Education Malfeasance: The “Reading to Learn” Myth
I came to the world of public education late in my career, but through a golden portal, E.D. Hirsch, Jr.’s Cultural Literacy: What Every American Needs to Know, a book of such broad intellectual depth and revolutionary import that it was a national bestseller in 1987. Amazingly, more than twenty years later, very few educators have read it (see here). That’s too bad. If they had, they would not make statements like the one Josh Thomases, deputy chief academic officer for New York City’s Education Department, gave to the New York Times just the other day:
The core problem of literacy in middle school is you’re transitioning from learning to read, to reading to learn.
Wrong. The problem of literacy is that the transition from decoding skills to comprehension should happen long before middle school.
Thomases means well. And he’s trying to clean up the anti-academic middle school mess that has persisted for far too long (see my Ed Next story). But like far too many educators (including the authors of No Child Left Behind, who wrongly set reading up as a skill divorced from content), he misunderstands the nature of reading. As Hirsch writes in his second, and arguably more important, book about education, The Schools We Need: And Why We Don’t Have Them,
While the process of decoding from letters to language is the foundation of reading, it isn’t the essence of reading, which is the comprehension of written language.
Hirsch puts the transition from learning-to-read to reading-to-learn “after second or third grade,” but even then emphasizes that “early oral language masteries” and “speaking and listening competencies” are “primary,” which means that children can have language and vocabulary deficiencies upon entering school, even before gaining the “ability to turn the black marks on paper into words.” That is significant, but as Hirsch points out,
Small incremental changes in early language learning can produce enormous consequences later on. Young children who arrive at pre-school with a very small vocabulary, and a correspondingly limited knowledge base, can fortunately be brought to an age-adequate vocabulary by intelligent, focused help, and from that base they can continue to perform at grade level.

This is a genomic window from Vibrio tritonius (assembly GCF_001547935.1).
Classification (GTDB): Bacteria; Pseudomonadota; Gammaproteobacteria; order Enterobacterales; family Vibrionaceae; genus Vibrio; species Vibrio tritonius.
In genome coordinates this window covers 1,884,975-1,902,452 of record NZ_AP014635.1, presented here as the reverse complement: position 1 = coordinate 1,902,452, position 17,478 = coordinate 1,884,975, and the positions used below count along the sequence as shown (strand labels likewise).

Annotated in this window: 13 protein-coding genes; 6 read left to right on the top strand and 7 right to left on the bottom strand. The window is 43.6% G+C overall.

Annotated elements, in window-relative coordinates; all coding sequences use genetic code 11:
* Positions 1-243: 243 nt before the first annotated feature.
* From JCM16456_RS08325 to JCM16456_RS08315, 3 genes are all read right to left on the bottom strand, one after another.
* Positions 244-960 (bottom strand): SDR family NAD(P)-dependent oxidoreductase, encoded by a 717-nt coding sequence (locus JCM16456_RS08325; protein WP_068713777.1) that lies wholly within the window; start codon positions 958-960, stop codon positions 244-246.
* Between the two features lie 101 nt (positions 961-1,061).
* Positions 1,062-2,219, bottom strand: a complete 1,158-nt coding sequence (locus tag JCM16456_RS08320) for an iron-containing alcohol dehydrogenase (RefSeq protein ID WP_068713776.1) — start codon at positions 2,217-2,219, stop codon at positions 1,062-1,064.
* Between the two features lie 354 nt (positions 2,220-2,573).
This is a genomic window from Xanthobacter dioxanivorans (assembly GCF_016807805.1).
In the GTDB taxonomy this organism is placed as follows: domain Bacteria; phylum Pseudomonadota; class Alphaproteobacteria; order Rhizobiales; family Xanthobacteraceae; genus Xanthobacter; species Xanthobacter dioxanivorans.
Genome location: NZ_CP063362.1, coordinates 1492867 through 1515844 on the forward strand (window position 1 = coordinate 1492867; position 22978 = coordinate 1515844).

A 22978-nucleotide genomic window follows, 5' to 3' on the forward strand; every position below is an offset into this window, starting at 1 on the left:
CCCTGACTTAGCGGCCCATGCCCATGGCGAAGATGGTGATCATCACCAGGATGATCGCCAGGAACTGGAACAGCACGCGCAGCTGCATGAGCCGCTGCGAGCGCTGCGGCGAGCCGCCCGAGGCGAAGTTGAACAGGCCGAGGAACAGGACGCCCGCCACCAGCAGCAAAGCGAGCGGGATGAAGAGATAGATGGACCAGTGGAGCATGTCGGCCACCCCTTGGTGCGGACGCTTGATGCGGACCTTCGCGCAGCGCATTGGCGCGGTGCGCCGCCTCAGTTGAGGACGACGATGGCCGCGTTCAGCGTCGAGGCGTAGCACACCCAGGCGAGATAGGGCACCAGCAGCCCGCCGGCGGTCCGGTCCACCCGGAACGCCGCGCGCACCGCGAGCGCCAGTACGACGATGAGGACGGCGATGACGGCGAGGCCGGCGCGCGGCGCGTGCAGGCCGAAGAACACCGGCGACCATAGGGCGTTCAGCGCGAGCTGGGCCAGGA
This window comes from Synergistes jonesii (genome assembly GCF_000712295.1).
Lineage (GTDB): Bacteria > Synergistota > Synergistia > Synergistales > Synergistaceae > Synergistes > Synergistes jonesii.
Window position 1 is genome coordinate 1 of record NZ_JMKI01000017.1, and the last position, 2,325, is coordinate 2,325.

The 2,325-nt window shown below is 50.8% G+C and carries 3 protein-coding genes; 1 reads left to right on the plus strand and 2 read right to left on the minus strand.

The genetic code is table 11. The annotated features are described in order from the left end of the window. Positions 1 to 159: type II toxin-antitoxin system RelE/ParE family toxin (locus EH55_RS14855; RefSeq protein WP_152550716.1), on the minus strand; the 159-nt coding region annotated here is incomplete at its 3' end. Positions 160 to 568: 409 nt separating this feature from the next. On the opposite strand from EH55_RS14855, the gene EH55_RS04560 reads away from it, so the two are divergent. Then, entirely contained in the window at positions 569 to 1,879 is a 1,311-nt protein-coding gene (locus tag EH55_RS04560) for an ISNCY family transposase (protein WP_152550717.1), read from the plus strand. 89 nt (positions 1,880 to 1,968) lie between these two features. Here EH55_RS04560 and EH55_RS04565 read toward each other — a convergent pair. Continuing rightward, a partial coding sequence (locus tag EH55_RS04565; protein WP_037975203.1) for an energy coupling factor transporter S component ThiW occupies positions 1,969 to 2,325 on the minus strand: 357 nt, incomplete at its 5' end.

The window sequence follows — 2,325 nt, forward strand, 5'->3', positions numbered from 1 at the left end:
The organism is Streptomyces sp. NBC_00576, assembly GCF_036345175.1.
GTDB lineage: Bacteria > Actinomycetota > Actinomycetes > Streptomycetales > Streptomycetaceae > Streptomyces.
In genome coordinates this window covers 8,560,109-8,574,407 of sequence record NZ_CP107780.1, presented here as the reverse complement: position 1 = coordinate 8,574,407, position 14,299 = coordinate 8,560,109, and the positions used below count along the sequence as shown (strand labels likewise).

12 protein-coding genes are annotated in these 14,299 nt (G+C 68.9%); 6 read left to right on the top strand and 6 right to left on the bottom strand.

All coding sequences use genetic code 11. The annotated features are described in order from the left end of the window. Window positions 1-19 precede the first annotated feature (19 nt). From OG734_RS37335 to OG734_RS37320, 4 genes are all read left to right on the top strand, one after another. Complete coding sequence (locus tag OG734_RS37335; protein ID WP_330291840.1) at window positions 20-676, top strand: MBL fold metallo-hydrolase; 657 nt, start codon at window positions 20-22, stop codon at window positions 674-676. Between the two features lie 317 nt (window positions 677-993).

Emphasis here on “early” and “intelligent” interventions. Too many educators, like Mr. Thomases, think that it’s all about decoding and that you can wait until middle school before providing content. Says Hirsch,
[E]vidence from a variety of sources indicates that when this language and knowledge deficit is not compensated for early, it is nearly impossible to reach grade-level skills in later grades, despite intensive remediation.
Emphasis here on “knowledge deficit.” The problem is that our schools, focused narrowly on decoding, lose sight of the importance of “an understanding of an ever-growing number of word meanings as used in context…
Word meanings are not formal structures like grammar and syntax. They are symbols that represent ranges of knowledge and experience. They cannot be gained without learning what educators disparagingly call “factoids,” for they include words such as “birthday,” “George Washington,” “tree,” “1492,” “gravity,” and “Kwaanza.”… [S]ince words stand for concepts and schemas—that is, for knowledge—to read at grade level also means mastery of words that represent knowledge. There is no accurate way to describe reading ability as a purely formal skill, or to remove from it the information-based knowledge disparaged as “factoids.”… The notion that reading is a mechanical skill divorced from domain-specific knowledge is as great a mirage as the idea of formal “thinking” skills.
It is a shame that in 2012 educators continue to ignore the importance of background and domain-specific knowledge as the essence of reading—and of a good education. History. Literature. Art. Music. Geography. Science. Math. These are some of the domains in which our children will find the knowledge essential to becoming truly good readers—and great students. But that knowledge must be transmitted long before a child enters middle school.
This blog entry originally appeared on the Fordham Institute’s Board’s Eye View blog.
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